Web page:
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Where is Australian Power headed in 2035?

  • Lynette Molyneaux

    ()

    (Department of Economics, University of Queensland)

  • Craig Froome

    ()

    (Business School, University of Queensland)

  • Liam Wagner

    ()

    (Department of Economics, University of Queensland)

Australia’s plentiful supply of coal has defined the structure of its stationary energy power generation and consumption. Economies of scale derived from large coal-fired generation have enabled the supply of affordable electricity and encouraged investment in power intensive industries. As we look to 2035, Australia’s plentiful supply of coal seam gas could dominate the future structure of its power economy but it will be subject to the vagaries of international energy price volatility and environmental costs if carbon price is applied globally. Uncertain electricity prices as a result of global energy and carbon price volatility will discourage electricity and capital intensive investment in Australia. We seek to understand the consequences of a gas-centric policy environment on Australian power in 2035.We conduct scenario analysis of the options facing the stationary energy industry by modelling the provision of electricity in 2035. In particular we seek to understand how the roll-out of large-scale solar thermal and solar photovoltaic power would alter the structure of the power economy and its ability to sustain energy-intensive industry. In order to facilitate the comparative analysis, we use a resilience index as a strategic, top down barometer of power economy performance because it allows a systematic and rational appraisal of the relative efficiency, diversity and security of power systems. Our findings provide an indicator of how energy-intensive industries will view investment in Australia over the coming decades.

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Paper provided by School of Economics, University of Queensland, Australia in its series Energy Economics and Management Group Working Papers with number 10-2012.

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Date of creation: Oct 2012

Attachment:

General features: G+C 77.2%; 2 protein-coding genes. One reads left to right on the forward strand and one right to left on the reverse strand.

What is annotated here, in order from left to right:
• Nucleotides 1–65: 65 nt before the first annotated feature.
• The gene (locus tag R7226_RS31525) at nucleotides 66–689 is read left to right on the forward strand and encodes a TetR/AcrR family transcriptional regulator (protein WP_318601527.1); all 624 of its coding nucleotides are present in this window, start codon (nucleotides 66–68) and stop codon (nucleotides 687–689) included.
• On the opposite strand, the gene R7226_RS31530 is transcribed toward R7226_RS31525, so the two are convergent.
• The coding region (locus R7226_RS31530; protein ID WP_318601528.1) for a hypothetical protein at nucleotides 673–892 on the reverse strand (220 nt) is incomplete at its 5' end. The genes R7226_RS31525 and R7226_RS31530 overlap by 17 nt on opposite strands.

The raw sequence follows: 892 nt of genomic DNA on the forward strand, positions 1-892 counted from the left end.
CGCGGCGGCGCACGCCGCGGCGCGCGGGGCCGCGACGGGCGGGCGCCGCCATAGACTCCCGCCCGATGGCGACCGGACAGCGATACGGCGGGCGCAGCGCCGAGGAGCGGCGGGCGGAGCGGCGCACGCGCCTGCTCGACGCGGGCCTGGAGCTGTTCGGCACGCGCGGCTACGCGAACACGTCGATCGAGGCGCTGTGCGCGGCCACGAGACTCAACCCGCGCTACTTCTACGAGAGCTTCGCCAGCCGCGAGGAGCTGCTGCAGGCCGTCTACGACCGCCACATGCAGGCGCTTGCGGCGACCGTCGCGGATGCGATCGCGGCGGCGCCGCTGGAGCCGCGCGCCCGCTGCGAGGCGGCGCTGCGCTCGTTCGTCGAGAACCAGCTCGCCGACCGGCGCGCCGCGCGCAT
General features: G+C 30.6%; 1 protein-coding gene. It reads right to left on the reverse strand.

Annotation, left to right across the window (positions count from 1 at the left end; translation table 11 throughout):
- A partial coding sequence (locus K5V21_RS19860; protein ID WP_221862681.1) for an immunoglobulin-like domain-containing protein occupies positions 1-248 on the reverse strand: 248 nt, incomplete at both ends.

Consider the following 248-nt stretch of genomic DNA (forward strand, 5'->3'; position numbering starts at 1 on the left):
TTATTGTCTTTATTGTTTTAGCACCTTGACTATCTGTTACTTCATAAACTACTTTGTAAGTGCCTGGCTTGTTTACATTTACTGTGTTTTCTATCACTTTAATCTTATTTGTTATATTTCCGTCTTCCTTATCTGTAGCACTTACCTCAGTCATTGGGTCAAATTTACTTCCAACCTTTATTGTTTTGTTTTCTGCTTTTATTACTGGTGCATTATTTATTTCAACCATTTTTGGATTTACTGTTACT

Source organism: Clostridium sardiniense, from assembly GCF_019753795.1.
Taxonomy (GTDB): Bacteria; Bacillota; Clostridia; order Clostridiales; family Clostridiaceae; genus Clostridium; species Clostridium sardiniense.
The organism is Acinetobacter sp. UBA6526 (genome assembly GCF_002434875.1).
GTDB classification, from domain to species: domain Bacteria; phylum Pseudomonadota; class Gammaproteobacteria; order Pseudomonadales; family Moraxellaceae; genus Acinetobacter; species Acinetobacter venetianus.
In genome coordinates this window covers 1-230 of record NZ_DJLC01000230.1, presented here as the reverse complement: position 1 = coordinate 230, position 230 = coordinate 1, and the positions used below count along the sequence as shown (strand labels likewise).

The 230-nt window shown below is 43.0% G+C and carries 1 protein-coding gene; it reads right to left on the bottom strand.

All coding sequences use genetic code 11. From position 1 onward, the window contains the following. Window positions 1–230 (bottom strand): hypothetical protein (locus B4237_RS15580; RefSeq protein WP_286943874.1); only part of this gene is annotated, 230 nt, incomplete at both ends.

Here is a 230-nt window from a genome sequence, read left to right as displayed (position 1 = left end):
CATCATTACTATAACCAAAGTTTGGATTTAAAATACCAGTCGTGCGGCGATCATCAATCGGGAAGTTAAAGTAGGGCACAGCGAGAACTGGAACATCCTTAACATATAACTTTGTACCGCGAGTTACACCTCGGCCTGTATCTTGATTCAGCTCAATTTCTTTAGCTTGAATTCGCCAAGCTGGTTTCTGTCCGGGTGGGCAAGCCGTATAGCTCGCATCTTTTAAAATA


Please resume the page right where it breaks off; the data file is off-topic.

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Handle: RePEc:qld:uqeemg:10-2012
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  1. Elliston, Ben & Diesendorf, Mark & MacGill, Iain, 2012. "Simulations of scenarios with 100% renewable electricity in the Australian National Electricity Market," Energy Policy, Elsevier, vol. 45(C), pages 606-613.
  2. William E., Lilley & Luke J., Reedman & Liam D., Wagner & Colin F., Alie & Anthony R., Szatow, 2012. "An economic evaluation of the potential for distributed energy in Australia," Energy Policy, Elsevier, vol. 51(C), pages 277-289.
  3. World Bank, 2011. "World Development Indicators 2011," World Bank Publications, The World Bank, number 2315.
  4. Lynette Molyneaux & Craig Froome & Liam Wagner & John Foster, 2012. "Australian Power: Can renewable technologies change the dominant industry view?," Energy Economics and Management Group Working Papers 13-2012, School of Economics, University of Queensland, Australia.
  5. Sensfuß, Frank & Ragwitz, Mario & Genoese, Massimo, 2008. "The merit-order effect: A detailed analysis of the price effect of renewable electricity generation on spot market prices in Germany," Energy Policy, Elsevier, vol. 36(8), pages 3076-3084, August.
  6. Moreno, Blanca & López, Ana J. & García-Álvarez, María Teresa, 2012. "The electricity prices in the European Union. The role of renewable energies and regulatory electric market reforms," Energy, Elsevier, vol. 48(1), pages 307-313.
  7. Molyneaux, Lynette & Wagner, Liam & Froome, Craig & Foster, John, 2012. "Resilience and electricity systems: A comparative analysis," Energy Policy, Elsevier, vol. 47(C), pages 188-201.
  8. Krozer, Yoram, 2013. "Cost and benefit of renewable energy in the European Union," Renewable Energy, Elsevier, vol. 50(C), pages 68-73.
  9. Elliston, Ben & MacGill, Iain & Diesendorf, Mark, 2013. "Least cost 100% renewable electricity scenarios in the Australian National Electricity Market," Energy Policy, Elsevier, vol. 59(C), pages 270-282.
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